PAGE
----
United Airlines noted that approximately 6.1 million frequent ¬‚yer awards were out-
standing. Based on historical data, the ¬rm estimated that 4.6 million of these awards
would ultimately be redeemed. The ¬rm predicted that the remainder would never be re-
deemed, would be redeemed for nontravel bene¬ts, or would be redeemed on partner
carriers. The ¬rm recorded a liability for $195 million for award redemption, re¬‚ecting
the “additional costs of providing service for what would otherwise be a vacant seat,
such as fuel, meal, personnel and ticketing costs” (see UAL 1999 10-K).

EXAMPLE: LITIGATION. In November 1988, the Public Citizen™s Health Research
Group requested that the U.S. Food and Drug Administration ban silicone gel implants
because a new study by the major manufacturer, Dow Corning Corp., found that the gel
causes a type of cancer in laboratory rats. A number of other experts in the ¬eld, how-
ever, disputed the risks of silicone gel implants, pointing out that the type of cancer
found in the rats has never been observed in women with implants. Dow Corning also
argued that the implants should be allowed to remain on the market. However, the com-
pany subsequently faced a litigation deluge related to the research ¬ndings.
How should these legal claims be re¬‚ected in Dow Corning™s ¬nancial statements?
Should a liability be recognized for potential costs of ¬ghting the claims? Should a lia-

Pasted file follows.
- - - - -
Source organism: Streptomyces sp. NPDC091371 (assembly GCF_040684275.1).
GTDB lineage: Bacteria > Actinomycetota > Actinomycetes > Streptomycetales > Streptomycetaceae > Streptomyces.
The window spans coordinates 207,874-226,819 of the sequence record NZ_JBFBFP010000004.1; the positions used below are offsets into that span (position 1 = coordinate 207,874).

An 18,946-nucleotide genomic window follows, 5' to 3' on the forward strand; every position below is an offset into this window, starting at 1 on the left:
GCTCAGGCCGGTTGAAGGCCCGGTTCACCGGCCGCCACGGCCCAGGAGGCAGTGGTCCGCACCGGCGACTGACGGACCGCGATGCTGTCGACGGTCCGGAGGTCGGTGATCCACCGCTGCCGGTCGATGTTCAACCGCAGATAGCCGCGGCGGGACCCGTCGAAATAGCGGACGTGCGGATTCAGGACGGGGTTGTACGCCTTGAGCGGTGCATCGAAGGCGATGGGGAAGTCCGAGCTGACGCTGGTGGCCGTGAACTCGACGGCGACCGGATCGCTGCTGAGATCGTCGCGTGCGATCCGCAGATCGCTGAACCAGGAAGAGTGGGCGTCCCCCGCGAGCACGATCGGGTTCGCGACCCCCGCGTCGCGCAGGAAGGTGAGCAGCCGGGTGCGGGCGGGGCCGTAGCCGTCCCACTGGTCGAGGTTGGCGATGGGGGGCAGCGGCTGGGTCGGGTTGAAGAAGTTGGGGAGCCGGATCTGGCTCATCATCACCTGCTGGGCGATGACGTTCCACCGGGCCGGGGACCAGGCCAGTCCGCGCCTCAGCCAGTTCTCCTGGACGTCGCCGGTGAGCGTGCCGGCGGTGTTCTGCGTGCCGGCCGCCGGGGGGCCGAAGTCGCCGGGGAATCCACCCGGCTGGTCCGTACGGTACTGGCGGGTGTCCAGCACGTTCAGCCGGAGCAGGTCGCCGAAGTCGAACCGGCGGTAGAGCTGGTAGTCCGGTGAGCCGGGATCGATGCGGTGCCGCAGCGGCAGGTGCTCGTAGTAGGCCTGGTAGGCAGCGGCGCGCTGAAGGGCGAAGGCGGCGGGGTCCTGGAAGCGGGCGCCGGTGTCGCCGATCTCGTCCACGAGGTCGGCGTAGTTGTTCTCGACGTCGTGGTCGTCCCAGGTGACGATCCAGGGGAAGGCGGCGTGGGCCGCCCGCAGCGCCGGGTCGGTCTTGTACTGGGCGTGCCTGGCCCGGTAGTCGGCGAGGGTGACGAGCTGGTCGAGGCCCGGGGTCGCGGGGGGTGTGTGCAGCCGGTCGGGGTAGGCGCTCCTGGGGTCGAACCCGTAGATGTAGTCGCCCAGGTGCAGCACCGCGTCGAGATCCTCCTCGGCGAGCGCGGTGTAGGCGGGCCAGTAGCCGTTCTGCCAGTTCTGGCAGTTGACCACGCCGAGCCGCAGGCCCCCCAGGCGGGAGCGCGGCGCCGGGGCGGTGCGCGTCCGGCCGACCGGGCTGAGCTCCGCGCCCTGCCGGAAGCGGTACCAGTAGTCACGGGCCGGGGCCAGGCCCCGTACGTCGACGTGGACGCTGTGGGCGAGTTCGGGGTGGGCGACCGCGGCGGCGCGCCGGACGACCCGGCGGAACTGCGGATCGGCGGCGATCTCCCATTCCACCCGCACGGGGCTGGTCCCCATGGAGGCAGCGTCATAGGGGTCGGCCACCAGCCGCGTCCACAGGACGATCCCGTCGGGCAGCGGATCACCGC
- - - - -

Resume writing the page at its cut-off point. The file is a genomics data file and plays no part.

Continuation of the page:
bility be created for the potential cost of any settlement? If so, should the liability be re-
ported on a discounted or undiscounted basis? Or is there no basis for recording any
liability? Dow Corning can certainly argue that any estimate of liability could be viewed
as an admission of guilt and thereby prejudice its case. However, from the perspective
of ¬nancial statement users, the uncertainty surrounding the ¬rm™s legal status is critical
to valuing the ¬rm, and potentially to assessing the performance of its management.
The accounting rules for these types of contingencies are covered in the U.S. by
SFAS 5. Under this standard, a ¬rm is required to accrue a loss if it is probable that a
liability has been incurred and the amount can be reasonably estimated. The standard
argues that if a range of estimates is available, the best estimate within this range should
be reported as a liability. If there is no best estimate, the minimum estimate should be
reported. The FASB recognized that the most dif¬cult issue that arose in reporting con-
172 Liability and Equity Analysis

Liability and Equity Analysis

tingencies was for litigation. It resolved that in most cases such events are re¬‚ected only
in the footnotes.
Between 1988 and 1993, Dow Corning provided no liability for the litigation,
although it recognized that monetary damages claimed in the cases might be substantial.
In September 1993, the company announced that it had reached an agreement with
representatives of the plaintiffs and with other defendants for a settlement of up to
$4.75 billion to be paid out over a period of 30 years. As a result, in January 1994, a
charge of $640 million (before tax) was taken for the fourth quarter of 1993. A further
pretax charge of $221 million for the fourth quarter of 1994 was announced in January
1995. These charges included Dow Corning™s best estimate of its potential liability un-